Eight years ago, a handful of Roman Catholic families in Huntersville, a suburb of Charlotte, N.C., started a new parish. The home of their church, St. Mark, was a bowling alley. Our Lady of the Lanes, as they jokingly called it, was an apt symbol of the scarcity--and supple ingenuity--of Catholics in a region known as the buckle of the Protestant Bible Belt. Soon St. Mark was gaining a family a day. Now its almost 2,800 families hear Mass in a cavernous gymnasium as they await completion of a new church. Among the newcomers is Ben Liuzzo, 54, a financial-services manager who a few years ago moved his family from New York to North Carolina. He had thought Catholics in the area might be as outnumbered as Jews or Muslims--and that the meager church life that did exist wouldn't engage his 14-year-old son. Instead, the Liuzzos are attending standing-room-only services like St. Mark's teen Mass, complete with a pop-music ensemble that could be mistaken for one of the area's rollicking Christian rock bands. "This I was not prepared for," says Liuzzo, who flashes a smile at a recent service as an altar girl marches a crucifix past 1,000 parishioners.
Yankee transplants like the Liuzzos aren't the only ones helping fill the pews in the Charlotte diocese. Mexican immigrants are the fastest-growing group, and Hispanics as a whole make up half the diocese's 300,000 Catholics. Thousands of Vietnamese and Filipino Catholics are settling in too. "I've wondered often how bishops in the Northeast handled the waves of immigration in the 19th and 20th centuries," says Bishop Peter Jugis, 47, who took over the diocese in 2003. "It's exciting." It also transcends demographics: the newcomers are practicing a more conservative Catholicism than their brethren in many other parts of the country.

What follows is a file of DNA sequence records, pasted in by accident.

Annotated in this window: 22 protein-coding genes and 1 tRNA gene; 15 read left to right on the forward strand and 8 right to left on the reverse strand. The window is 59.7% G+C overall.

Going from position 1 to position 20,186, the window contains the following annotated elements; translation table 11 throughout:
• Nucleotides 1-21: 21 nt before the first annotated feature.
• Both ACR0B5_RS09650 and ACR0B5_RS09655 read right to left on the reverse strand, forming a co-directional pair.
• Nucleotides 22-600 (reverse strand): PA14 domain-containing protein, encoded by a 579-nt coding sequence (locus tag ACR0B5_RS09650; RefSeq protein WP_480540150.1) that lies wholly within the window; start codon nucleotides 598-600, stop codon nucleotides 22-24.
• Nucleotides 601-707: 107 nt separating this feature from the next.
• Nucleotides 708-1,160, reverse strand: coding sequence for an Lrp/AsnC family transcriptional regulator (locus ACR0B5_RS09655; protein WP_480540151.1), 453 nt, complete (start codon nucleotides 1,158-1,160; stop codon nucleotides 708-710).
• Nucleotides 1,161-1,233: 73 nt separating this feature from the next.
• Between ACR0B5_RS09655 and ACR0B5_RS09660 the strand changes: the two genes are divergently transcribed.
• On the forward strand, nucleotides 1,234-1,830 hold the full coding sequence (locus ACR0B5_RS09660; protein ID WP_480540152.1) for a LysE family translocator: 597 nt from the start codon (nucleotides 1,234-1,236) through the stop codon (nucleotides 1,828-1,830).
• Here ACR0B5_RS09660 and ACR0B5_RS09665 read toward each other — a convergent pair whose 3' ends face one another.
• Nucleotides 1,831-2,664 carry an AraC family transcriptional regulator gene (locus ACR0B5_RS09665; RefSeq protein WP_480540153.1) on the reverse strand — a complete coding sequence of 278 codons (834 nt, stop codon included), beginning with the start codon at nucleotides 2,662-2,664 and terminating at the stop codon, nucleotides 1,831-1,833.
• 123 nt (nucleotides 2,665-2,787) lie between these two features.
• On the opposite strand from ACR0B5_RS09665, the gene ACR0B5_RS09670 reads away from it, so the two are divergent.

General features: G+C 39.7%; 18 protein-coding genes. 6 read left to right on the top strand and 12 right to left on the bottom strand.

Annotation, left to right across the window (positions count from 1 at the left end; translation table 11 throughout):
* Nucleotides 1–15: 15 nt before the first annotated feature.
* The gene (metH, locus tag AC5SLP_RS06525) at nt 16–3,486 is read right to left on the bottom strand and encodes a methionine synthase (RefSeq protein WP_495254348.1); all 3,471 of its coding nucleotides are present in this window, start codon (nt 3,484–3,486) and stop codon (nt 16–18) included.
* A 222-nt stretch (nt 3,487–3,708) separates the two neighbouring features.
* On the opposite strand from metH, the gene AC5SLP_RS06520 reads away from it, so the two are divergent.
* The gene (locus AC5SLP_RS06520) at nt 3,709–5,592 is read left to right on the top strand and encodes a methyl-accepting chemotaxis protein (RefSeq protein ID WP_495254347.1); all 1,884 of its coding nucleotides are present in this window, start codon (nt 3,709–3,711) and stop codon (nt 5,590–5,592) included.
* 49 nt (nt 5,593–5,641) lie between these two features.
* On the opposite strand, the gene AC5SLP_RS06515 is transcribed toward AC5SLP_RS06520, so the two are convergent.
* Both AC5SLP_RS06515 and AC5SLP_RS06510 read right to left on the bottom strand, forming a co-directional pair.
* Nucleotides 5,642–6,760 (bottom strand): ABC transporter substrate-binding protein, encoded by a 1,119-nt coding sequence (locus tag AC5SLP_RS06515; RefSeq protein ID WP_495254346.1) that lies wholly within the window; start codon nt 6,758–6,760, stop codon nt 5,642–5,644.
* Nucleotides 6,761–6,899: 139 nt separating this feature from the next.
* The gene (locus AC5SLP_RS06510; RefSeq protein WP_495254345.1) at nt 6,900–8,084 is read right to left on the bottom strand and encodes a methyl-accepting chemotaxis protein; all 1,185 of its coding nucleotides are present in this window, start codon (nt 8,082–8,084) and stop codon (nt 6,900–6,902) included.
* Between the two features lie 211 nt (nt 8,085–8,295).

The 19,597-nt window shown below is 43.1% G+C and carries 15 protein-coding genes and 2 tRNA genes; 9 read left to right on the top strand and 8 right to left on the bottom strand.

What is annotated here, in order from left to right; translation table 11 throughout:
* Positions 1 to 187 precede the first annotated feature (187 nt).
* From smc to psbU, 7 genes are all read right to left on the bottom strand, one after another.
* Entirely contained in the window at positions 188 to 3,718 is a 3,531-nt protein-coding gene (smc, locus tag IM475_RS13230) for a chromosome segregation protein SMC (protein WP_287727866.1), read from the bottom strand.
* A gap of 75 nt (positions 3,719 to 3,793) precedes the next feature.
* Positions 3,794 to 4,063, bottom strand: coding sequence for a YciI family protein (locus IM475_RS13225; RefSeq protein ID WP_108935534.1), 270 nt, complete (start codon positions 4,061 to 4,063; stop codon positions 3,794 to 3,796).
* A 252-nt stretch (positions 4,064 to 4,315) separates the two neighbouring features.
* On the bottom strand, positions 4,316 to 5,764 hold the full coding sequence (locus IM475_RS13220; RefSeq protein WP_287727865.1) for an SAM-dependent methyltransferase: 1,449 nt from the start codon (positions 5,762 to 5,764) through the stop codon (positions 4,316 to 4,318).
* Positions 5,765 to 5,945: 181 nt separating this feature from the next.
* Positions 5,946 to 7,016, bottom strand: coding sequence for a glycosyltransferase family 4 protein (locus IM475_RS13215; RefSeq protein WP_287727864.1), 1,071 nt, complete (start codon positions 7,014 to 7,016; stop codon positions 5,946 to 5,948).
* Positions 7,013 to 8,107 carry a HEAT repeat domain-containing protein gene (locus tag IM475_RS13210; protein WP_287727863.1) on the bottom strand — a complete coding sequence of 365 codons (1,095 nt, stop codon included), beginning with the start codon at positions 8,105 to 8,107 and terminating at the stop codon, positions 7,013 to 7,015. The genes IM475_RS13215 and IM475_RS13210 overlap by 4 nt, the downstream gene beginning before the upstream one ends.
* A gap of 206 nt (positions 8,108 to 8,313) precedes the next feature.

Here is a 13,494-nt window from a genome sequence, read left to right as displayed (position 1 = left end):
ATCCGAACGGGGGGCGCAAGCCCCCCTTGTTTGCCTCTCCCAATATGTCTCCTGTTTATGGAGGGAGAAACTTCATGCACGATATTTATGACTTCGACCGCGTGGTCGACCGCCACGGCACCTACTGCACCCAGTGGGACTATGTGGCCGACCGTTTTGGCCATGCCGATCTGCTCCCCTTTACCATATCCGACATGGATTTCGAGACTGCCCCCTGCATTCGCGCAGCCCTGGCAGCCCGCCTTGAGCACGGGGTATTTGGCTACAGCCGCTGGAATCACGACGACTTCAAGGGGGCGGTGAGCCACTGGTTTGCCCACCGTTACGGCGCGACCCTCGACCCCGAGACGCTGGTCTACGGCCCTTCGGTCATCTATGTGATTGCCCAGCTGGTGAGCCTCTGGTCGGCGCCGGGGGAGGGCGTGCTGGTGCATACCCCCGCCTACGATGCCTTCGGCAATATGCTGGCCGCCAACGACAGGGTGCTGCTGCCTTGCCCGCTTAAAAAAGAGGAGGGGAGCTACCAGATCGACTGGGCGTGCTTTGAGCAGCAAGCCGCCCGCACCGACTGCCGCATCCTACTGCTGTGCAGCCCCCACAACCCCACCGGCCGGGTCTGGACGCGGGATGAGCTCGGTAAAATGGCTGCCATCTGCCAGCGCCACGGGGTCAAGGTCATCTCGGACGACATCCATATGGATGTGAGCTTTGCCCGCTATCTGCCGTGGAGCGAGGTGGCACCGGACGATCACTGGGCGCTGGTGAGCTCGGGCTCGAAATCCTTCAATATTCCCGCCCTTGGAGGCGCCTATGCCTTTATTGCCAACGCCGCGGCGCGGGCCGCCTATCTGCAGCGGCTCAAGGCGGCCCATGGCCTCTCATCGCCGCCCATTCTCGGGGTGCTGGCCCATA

That more orthodox approach is proving as popular as a revival meeting. Priests and lay people in traditional Catholic strongholds in the Northeast and Midwest are distressed by a plunge in regular Mass attendance to just 30% of the registered congregation in many parishes, by a chronic shortage of priests and by the financial burden of paying off settlements for sexual-abuse cases. But Catholics in places like Charlotte say the church is being born again in the cradle of born-again Christianity--the South. The Catholic population in Charlotte is growing almost 10% a year, and the ratio of newly ordained priests to parishioners there is 1 to 7,000, more than seven times as high as Chicago's. Bishop Jugis last year blessed five new churches in the diocese.